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Report: 2nd tunnel had to be built to release 'El Chapo' after 1st one came up in wrong cell

Guzman before he escaped from the Altiplano maximum security prison on July 12, 2015.

Guzman before he escaped from the Altiplano maximum security prison on July 12, 2015.  (AP)

As if one weren’t embarrassment enough for the Mexican government, news have surfaced of a second mile-long tunnel built by “El Chapo” Guzmán's henchmen to break the kingpin out of jail.

The first attempt, sources quoted by Proceso magazine said, had to be aborted because it came up in the wrong cell.

One of the officials who interrogated Joaquin “El Chapo” Guzmán soon after he was recaptured almost a year ago said that the man wouldn’t stop boasting about how easy it was to manipulate and exploit the corruption network at El Altiplano prison.

“In fact it was very easy,” Guzman said, according to the unnamed official. “Since they put me in jail my lawyers started preparing everything.”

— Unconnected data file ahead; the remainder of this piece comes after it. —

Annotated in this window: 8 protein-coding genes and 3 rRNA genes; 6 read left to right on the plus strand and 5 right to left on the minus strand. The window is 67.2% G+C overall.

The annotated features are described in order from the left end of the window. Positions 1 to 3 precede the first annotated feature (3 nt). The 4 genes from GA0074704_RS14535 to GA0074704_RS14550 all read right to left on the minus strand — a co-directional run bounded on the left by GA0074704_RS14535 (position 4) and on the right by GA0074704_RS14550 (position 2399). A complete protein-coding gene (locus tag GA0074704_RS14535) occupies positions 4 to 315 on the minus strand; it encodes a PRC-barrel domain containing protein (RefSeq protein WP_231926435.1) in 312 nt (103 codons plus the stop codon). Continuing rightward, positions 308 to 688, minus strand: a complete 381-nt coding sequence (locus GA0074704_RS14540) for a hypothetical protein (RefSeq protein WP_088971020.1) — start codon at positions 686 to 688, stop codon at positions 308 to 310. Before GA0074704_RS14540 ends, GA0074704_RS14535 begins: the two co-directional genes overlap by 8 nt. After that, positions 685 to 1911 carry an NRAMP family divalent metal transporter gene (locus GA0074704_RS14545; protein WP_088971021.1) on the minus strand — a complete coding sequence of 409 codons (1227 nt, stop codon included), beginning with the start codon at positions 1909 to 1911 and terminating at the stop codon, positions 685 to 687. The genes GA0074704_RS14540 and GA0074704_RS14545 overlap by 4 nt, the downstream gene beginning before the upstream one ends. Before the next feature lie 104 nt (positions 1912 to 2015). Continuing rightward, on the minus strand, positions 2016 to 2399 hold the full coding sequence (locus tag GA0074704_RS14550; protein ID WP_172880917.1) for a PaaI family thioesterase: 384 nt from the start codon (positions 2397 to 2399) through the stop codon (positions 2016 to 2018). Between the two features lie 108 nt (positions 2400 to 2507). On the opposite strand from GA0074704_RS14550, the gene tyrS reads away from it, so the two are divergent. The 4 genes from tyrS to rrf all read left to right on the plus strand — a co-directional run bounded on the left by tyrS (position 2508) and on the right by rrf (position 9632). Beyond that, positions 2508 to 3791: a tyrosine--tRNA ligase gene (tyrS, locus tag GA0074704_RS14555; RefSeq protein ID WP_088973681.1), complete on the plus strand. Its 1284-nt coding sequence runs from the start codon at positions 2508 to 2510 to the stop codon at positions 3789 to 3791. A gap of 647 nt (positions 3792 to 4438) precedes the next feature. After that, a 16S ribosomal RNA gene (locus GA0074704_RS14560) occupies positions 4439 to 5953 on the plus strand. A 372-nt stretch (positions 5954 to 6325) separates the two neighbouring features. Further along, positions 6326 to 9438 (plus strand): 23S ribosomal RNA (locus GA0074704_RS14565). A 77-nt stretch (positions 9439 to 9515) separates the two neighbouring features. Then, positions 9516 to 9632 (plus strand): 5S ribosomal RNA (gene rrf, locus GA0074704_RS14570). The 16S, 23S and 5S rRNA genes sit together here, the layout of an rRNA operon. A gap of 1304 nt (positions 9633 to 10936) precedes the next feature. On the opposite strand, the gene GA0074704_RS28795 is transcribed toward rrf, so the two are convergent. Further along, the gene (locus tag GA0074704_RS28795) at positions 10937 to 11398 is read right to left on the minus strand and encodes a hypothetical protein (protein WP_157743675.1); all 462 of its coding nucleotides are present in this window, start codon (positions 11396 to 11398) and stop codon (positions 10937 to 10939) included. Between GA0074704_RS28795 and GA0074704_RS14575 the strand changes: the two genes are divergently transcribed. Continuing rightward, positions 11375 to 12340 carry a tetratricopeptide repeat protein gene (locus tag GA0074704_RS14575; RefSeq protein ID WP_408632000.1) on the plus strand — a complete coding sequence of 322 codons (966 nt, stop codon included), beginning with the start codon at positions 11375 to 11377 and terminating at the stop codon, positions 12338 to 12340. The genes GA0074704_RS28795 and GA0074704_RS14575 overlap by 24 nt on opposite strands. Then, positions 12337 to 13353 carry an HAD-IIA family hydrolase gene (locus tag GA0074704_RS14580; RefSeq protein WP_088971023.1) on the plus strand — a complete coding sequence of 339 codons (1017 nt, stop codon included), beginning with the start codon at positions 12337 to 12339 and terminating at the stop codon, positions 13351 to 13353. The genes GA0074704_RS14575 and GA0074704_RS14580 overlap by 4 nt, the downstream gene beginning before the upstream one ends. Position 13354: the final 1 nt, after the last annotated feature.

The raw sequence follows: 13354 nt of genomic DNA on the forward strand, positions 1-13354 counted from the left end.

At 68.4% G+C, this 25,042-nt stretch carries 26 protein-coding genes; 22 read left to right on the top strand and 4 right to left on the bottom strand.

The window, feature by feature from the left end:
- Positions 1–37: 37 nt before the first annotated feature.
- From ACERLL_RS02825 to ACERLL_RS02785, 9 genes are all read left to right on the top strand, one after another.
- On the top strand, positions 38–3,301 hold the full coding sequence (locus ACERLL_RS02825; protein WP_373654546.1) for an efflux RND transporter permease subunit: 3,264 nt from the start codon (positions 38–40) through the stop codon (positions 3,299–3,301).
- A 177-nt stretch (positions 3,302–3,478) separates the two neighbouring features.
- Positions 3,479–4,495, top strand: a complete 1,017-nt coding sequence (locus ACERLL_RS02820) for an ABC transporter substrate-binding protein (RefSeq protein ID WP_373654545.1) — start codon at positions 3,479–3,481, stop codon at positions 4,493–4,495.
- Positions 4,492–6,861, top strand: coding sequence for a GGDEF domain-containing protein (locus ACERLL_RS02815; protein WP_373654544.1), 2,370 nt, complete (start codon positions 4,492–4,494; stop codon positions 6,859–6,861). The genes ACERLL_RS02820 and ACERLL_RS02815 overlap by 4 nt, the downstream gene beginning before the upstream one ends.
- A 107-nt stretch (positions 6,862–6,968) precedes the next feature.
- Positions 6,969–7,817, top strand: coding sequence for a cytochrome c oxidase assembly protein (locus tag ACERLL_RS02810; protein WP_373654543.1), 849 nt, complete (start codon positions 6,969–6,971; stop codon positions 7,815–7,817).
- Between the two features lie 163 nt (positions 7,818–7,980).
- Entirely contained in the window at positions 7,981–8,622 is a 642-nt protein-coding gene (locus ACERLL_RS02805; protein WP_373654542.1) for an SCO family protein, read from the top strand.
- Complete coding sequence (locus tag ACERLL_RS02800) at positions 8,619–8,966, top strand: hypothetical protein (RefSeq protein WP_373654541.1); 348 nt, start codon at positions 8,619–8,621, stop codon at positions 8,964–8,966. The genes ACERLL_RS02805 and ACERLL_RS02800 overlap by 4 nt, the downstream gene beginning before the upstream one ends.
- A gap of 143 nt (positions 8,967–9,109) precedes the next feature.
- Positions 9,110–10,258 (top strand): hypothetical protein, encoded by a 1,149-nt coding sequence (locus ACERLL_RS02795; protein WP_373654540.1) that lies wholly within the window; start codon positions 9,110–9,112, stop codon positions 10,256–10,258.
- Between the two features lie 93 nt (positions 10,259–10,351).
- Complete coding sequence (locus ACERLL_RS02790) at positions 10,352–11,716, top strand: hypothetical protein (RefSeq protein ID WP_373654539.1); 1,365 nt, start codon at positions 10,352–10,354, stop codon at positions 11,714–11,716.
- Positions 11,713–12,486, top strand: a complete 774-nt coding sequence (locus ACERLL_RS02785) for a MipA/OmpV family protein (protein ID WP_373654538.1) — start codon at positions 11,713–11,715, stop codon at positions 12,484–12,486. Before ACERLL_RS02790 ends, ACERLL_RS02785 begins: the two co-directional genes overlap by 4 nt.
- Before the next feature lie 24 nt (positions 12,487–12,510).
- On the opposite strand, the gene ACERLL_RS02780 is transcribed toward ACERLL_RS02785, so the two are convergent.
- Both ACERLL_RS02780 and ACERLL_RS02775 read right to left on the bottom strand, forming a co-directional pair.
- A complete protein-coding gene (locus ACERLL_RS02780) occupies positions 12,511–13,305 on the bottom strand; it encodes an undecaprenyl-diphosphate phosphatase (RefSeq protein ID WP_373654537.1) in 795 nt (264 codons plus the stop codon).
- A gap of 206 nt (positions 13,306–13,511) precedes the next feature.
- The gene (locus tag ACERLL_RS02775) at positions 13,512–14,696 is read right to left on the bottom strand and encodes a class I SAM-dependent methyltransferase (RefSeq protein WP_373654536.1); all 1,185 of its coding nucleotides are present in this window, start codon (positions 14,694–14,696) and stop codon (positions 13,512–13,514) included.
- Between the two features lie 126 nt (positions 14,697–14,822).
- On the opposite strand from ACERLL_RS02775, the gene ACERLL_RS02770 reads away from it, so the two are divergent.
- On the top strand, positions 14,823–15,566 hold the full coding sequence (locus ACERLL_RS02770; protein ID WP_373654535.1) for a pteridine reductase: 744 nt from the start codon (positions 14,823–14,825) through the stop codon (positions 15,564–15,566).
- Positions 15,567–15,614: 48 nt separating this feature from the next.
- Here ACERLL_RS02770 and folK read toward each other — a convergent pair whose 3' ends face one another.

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"It was not complicated. The first time they wanted to release me they had the wrong cell, but then they corrected [the mistake] and I left," the 61-year-old drug lord said in Spanish.

The alleged second tunnel built under El Altiplano, considered the most secure prison in the country, raises many questions about the investigation carried out by the Attorney General’s Office (PGR) following the cinematic escape.

The lawyers of "El Chapo" not only bought the prison's blueprints, Proceso reported, but managed to pay for the silence of many during the construction of a second tunnel.

The tunnel from which he eventually escaped in July 2015 has been called an engineering feat: it was equipped with ventilation, lighting, oxygen tanks, scaffolding and a motorcycle contraption.

Guzman was recaptured Jan. 8 after a gun battle with elite forces from the Mexican military. He is expected to be extradited to the United States, where prosecutors in San Diego, Chicago and New York City want to put him on trial.